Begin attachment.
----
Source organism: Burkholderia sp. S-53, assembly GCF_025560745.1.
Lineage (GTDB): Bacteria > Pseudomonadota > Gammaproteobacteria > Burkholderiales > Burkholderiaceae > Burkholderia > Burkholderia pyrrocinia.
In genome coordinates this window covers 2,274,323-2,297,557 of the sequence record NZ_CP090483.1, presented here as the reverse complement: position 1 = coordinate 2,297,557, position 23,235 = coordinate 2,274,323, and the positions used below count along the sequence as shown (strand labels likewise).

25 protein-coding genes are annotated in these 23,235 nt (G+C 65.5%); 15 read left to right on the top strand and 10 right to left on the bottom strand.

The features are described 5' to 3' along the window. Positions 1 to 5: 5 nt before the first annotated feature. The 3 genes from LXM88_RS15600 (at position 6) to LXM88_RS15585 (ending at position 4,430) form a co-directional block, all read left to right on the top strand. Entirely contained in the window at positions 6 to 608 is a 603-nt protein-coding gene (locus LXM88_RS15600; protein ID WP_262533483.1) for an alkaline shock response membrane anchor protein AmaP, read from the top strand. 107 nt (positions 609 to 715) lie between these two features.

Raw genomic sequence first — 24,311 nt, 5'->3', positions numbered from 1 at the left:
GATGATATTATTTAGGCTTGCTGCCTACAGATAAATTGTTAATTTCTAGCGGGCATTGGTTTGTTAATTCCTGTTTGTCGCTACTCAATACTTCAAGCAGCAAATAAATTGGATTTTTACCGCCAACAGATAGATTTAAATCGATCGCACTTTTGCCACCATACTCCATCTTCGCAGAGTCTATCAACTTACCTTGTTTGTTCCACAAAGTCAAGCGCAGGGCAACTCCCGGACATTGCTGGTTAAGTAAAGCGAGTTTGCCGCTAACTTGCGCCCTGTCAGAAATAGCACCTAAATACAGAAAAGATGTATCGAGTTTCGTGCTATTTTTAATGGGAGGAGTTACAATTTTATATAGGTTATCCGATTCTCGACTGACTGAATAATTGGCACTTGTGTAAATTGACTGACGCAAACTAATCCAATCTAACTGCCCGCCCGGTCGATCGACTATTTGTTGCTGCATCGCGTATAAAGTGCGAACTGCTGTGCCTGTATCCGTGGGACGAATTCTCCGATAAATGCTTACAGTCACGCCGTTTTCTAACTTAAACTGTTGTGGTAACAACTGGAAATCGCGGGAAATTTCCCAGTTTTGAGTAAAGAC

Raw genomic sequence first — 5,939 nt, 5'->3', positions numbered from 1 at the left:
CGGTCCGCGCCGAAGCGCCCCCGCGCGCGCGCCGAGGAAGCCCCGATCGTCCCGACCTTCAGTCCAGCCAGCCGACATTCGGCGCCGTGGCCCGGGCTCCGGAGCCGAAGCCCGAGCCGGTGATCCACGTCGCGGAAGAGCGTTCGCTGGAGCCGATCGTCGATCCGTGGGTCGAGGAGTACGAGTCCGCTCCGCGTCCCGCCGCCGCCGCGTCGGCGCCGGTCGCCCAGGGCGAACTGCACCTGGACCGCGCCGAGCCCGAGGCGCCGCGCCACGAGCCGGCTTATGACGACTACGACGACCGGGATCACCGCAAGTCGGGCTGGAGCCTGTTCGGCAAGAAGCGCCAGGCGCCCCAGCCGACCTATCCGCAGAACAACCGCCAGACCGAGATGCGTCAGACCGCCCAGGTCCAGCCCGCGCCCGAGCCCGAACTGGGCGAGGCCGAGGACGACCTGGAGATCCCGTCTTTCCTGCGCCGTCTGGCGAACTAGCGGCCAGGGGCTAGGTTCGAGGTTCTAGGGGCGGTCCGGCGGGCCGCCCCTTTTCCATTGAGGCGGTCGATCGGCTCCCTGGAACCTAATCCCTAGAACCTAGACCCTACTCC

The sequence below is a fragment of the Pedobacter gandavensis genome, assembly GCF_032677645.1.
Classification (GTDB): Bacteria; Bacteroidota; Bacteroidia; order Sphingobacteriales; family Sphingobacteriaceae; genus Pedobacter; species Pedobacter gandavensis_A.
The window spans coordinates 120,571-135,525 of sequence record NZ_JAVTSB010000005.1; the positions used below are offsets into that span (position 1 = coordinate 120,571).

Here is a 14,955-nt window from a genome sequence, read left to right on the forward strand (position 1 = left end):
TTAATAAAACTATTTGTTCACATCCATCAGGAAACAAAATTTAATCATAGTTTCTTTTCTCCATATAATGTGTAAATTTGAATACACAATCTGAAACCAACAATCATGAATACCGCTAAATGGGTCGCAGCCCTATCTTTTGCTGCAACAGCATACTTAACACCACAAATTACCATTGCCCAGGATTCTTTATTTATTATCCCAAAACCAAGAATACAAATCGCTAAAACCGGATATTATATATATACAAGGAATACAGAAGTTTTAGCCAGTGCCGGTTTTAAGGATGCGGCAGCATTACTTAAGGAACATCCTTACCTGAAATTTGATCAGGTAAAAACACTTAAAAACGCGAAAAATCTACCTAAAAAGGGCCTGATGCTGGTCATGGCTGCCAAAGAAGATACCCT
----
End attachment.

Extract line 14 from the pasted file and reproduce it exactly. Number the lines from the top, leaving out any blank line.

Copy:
TTAATAAAACTATTTGTTCACATCCATCAGGAAACAAAATTTAATCATAGTTTCTTTTCTCCATATAATGTGTAAATTTGAATACACAATCTGAAACCAACAATCATGAATACCGCTAAATGGGTCGCAGCCCTATCTTTTGCTGCAACAGCATACTTAACACCACAAATTACCATTGCCCAGGATTCTTTATTTATTATCCCAAAACCAAGAATACAAATCGCTAAAACCGGATATTATATATATACAAGGAATACAGAAGTTTTAGCCAGTGCCGGTTTTAAGGATGCGGCAGCATTACTTAAGGAACATCCTTACCTGAAATTTGATCAGGTAAAAACACTTAAAAACGCGAAAAATCTACCTAAAAAGGGCCTGATGCTGGTCATGGCTGCCAAAGAAGATACCCT